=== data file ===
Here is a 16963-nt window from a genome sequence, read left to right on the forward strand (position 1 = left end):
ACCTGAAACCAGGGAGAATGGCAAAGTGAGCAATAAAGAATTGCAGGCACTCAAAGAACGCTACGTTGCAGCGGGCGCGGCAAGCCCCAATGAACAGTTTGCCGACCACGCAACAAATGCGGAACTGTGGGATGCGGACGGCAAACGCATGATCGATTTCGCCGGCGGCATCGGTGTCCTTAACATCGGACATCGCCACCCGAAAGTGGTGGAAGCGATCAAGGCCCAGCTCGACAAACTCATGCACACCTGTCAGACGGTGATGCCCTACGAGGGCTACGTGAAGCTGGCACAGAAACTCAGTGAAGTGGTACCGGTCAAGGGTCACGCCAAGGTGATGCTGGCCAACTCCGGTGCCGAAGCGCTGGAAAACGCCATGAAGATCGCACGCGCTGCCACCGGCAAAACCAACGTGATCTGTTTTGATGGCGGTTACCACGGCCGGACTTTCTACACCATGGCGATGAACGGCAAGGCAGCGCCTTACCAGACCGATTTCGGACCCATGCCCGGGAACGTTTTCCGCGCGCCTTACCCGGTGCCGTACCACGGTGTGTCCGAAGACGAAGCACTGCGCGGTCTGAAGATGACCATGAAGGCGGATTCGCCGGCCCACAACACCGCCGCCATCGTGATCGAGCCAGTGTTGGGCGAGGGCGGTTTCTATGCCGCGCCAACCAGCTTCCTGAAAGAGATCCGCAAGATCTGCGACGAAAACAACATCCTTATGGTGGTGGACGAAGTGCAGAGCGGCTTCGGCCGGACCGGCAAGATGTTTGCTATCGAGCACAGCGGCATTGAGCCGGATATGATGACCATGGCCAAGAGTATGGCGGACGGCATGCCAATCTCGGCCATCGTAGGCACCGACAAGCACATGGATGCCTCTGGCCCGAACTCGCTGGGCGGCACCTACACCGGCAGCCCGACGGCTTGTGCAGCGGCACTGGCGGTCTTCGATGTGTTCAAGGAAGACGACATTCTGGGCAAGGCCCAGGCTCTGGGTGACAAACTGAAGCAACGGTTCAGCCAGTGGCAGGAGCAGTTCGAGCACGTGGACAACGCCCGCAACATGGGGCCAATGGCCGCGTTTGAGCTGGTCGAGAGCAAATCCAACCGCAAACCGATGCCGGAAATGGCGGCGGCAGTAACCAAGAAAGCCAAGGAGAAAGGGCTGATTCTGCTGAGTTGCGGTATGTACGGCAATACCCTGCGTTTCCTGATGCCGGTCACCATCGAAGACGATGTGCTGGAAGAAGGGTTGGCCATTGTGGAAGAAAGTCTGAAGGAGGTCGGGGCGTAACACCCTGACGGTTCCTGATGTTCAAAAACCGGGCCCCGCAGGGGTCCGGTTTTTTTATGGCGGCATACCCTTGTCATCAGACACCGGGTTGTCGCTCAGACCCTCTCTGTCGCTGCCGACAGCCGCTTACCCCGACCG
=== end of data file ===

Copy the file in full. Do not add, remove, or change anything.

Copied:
Here is a 16963-nt window from a genome sequence, read left to right on the forward strand (position 1 = left end):
ACCTGAAACCAGGGAGAATGGCAAAGTGAGCAATAAAGAATTGCAGGCACTCAAAGAACGCTACGTTGCAGCGGGCGCGGCAAGCCCCAATGAACAGTTTGCCGACCACGCAACAAATGCGGAACTGTGGGATGCGGACGGCAAACGCATGATCGATTTCGCCGGCGGCATCGGTGTCCTTAACATCGGACATCGCCACCCGAAAGTGGTGGAAGCGATCAAGGCCCAGCTCGACAAACTCATGCACACCTGTCAGACGGTGATGCCCTACGAGGGCTACGTGAAGCTGGCACAGAAACTCAGTGAAGTGGTACCGGTCAAGGGTCACGCCAAGGTGATGCTGGCCAACTCCGGTGCCGAAGCGCTGGAAAACGCCATGAAGATCGCACGCGCTGCCACCGGCAAAACCAACGTGATCTGTTTTGATGGCGGTTACCACGGCCGGACTTTCTACACCATGGCGATGAACGGCAAGGCAGCGCCTTACCAGACCGATTTCGGACCCATGCCCGGGAACGTTTTCCGCGCGCCTTACCCGGTGCCGTACCACGGTGTGTCCGAAGACGAAGCACTGCGCGGTCTGAAGATGACCATGAAGGCGGATTCGCCGGCCCACAACACCGCCGCCATCGTGATCGAGCCAGTGTTGGGCGAGGGCGGTTTCTATGCCGCGCCAACCAGCTTCCTGAAAGAGATCCGCAAGATCTGCGACGAAAACAACATCCTTATGGTGGTGGACGAAGTGCAGAGCGGCTTCGGCCGGACCGGCAAGATGTTTGCTATCGAGCACAGCGGCATTGAGCCGGATATGATGACCATGGCCAAGAGTATGGCGGACGGCATGCCAATCTCGGCCATCGTAGGCACCGACAAGCACATGGATGCCTCTGGCCCGAACTCGCTGGGCGGCACCTACACCGGCAGCCCGACGGCTTGTGCAGCGGCACTGGCGGTCTTCGATGTGTTCAAGGAAGACGACATTCTGGGCAAGGCCCAGGCTCTGGGTGACAAACTGAAGCAACGGTTCAGCCAGTGGCAGGAGCAGTTCGAGCACGTGGACAACGCCCGCAACATGGGGCCAATGGCCGCGTTTGAGCTGGTCGAGAGCAAATCCAACCGCAAACCGATGCCGGAAATGGCGGCGGCAGTAACCAAGAAAGCCAAGGAGAAAGGGCTGATTCTGCTGAGTTGCGGTATGTACGGCAATACCCTGCGTTTCCTGATGCCGGTCACCATCGAAGACGATGTGCTGGAAGAAGGGTTGGCCATTGTGGAAGAAAGTCTGAAGGAGGTCGGGGCGTAACACCCTGACGGTTCCTGATGTTCAAAAACCGGGCCCCGCAGGGGTCCGGTTTTTTTATGGCGGCATACCCTTGTCATCAGACACCGGGTTGTCGCTCAGACCCTCTCTGTCGCTGCCGACAGCCGCTTACCCCGACCG